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Winter 2020 - Integrated Care

The Challenges of Drug Accessibility

Patrick M. SchmidtJUST MORE than a decade ago, the Secretary-General of the United Nations reported that over one-third of the world’s population (approximately two billion people) did not have sufficient access to essential medicines. Thankfully, in the U.S., medicines are far more available than in developing countries. However, we still experience access issues due to a variety of factors, including shortages, reimbursement problems and waste, all of which are topics of discussion in this issue.

We begin with an analysis of the current plasma-derived immune globulin (IG) shortage. Beginning last April, many patients across the country began to hear the IG product used to treat their life-threatening illness was limited or stopped altogether. Yet, as we explain in our article “The Current Challenge of Immune Globulin Access” (p.16), official acknowledgment of the shortage and an explanation of its origin didn’t materialize until August, when the U.S. Food and Drug Administration released an explanatory statement. As of this writing, nine of the 16 available IG products are affected by this shortage caused mainly by an ever-increasing demand for the treatment, which continues to grow more than 8 percent a year. Demand is fueled by a number of factors, including an increase in the number of autoimmune, inflammatory, immunodeficiency and other immune-mediated disorders; more aggressive treatment of autoimmune neurologic diseases with high-dose IG; a surge in demand in other countries; and, most recently, an increase in the number of secondary antibody deficiencies and a growing geriatric population with weakened immune systems prone to antibody deficiency disorders. And, while there is no prediction about when the IG shortage will end, the number of plasma collection facilities is on the rise, manufacturers are optimizing IG production capacity, and organizations are suggesting ways manufacturers and healthcare providers can mitigate the current situation.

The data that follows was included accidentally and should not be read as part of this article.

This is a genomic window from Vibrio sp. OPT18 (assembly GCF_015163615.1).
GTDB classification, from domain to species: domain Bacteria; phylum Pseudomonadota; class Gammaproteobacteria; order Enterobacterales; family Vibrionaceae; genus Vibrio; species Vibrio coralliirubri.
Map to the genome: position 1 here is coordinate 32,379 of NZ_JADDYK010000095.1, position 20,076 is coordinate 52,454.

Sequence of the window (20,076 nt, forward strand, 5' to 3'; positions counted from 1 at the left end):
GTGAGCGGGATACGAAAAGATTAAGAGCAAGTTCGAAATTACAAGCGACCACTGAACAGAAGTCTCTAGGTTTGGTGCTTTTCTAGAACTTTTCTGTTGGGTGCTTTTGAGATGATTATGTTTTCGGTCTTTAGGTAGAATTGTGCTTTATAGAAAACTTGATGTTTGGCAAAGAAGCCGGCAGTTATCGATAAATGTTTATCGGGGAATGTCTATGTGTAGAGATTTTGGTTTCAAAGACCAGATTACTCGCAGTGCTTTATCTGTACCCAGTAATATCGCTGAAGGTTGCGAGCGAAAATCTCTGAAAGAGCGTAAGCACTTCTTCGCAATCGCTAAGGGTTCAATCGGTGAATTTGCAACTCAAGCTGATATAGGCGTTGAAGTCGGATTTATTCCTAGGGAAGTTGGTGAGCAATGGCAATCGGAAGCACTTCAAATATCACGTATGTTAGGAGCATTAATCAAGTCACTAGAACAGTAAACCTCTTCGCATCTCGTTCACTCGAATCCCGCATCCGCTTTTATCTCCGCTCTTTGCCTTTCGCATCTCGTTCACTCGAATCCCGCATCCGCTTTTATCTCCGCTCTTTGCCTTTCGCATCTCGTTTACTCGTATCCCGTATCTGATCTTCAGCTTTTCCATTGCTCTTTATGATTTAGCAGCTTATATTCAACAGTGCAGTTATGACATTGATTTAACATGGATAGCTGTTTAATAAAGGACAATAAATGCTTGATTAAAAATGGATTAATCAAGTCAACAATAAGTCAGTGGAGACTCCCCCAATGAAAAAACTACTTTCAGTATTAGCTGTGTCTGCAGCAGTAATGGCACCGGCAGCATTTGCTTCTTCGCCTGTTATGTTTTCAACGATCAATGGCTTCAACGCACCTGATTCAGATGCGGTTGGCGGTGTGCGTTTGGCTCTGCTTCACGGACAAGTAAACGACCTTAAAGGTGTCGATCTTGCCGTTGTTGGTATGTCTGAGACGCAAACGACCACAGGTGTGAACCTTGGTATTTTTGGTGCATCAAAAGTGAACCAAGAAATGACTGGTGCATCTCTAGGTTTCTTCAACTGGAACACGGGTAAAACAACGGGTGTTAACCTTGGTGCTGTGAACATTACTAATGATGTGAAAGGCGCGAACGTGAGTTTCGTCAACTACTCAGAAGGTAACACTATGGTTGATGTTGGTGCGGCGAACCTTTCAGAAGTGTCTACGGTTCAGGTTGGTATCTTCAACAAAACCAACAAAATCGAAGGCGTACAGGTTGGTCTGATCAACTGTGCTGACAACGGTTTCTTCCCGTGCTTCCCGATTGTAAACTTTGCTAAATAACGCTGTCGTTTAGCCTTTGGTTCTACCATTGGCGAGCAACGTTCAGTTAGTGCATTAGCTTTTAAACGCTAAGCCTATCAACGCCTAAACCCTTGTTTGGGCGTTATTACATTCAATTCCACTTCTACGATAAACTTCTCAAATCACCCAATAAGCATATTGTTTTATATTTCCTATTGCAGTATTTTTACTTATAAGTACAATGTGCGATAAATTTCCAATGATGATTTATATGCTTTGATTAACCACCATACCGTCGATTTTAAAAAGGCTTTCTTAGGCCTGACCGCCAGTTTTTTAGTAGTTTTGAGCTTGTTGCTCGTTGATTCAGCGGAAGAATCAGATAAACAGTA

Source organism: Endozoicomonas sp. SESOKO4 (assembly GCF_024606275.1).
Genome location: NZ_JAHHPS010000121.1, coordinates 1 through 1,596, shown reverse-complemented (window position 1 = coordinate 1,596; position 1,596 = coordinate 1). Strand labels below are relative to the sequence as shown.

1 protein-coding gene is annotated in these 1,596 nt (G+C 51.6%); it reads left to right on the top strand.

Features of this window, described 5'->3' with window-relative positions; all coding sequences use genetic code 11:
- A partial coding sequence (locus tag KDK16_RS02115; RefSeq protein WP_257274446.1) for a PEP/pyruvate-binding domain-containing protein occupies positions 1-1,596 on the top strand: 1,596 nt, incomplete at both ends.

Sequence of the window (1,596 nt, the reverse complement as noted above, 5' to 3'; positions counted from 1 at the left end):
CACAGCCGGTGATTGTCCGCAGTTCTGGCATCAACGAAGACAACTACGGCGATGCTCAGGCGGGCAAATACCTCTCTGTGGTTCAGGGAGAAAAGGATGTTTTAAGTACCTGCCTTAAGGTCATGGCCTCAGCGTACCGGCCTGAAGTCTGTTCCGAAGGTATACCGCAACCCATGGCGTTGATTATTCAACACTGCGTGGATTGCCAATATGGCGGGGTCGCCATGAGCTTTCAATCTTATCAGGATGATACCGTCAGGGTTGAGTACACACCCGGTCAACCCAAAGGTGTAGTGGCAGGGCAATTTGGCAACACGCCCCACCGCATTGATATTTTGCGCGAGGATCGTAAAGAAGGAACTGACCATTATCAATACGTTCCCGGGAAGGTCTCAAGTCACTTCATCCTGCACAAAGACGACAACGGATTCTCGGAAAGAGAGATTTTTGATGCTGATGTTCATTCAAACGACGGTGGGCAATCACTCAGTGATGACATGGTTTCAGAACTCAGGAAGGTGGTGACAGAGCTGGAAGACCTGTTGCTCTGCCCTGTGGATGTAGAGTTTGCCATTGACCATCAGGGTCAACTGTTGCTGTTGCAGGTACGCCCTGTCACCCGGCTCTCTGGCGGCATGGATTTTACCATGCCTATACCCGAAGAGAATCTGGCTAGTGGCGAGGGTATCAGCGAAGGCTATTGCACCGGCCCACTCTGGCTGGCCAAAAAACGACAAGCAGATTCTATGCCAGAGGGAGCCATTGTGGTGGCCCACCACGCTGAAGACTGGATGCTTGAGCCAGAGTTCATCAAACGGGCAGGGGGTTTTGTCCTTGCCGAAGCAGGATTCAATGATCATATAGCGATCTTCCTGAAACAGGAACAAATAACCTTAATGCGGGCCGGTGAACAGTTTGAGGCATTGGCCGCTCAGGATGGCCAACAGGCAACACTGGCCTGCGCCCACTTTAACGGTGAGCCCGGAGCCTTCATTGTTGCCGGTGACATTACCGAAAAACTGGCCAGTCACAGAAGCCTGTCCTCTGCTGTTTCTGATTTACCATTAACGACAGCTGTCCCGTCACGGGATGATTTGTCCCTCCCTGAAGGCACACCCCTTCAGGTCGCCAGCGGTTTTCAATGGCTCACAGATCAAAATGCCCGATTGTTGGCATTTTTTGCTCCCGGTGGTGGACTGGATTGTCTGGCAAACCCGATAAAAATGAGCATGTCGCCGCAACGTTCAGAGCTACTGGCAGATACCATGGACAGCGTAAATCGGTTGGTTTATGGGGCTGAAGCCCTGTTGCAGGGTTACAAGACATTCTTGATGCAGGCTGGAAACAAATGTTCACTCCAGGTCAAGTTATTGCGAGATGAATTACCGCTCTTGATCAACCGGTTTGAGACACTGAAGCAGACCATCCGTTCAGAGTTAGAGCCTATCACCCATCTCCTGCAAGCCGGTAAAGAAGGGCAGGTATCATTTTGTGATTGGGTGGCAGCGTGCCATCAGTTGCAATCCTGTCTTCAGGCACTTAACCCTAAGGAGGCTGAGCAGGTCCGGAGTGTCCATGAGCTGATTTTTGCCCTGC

Even when available, the high cost of IG products often results in reimbursement denial by payers, leaving patients without needed treatment. To help providers who prescribe and administer IG products, our article “A Guide to Immune Globulin Billing and Reimbursement” (p.20) offers a roadmap to avoiding reimbursement pitfalls. Included is information about which diagnoses are reimbursable for treatment, which require pre-authorization, how to effectively bill for treatment and how to file an appeal if denied.

Regrettably, waste is often an unfortunate outcome when medicines expire before they can be used, which is extremely costly to the healthcare profession. As such, it is vitally important medications are properly managed to ensure they don’t become short-dated, which occurs when they near their expiration date and are not yet consigned to a buyer. Our article “Short-Dated Products: Reducing Unsalable Returns and Supply Chain Waste” (p.24) discusses industry safeguards to protect product from becoming short-dated, as well as considerations for handling inventory such as with smart systems on a consignment basis to minimize the risk of short-dated product returns. A consignment strategy can streamline and automate inventory management processes and reduce carrying costs for specialty pharmaceuticals. This approach allows hospitals to store products in their pharmacies and pay for them only when they are used. A revolutionary cost-saving idea!

As always, we hope you enjoy this issue of BioSupply Trends Quarterly, and find it both relevant and helpful to your practice.

Helping Healthcare Care,

Patrick M. Schmidt


Patrick M. Schmidt
Patrick M. Schmidt is the publisher of BioSupply Trends Quarterly magazine.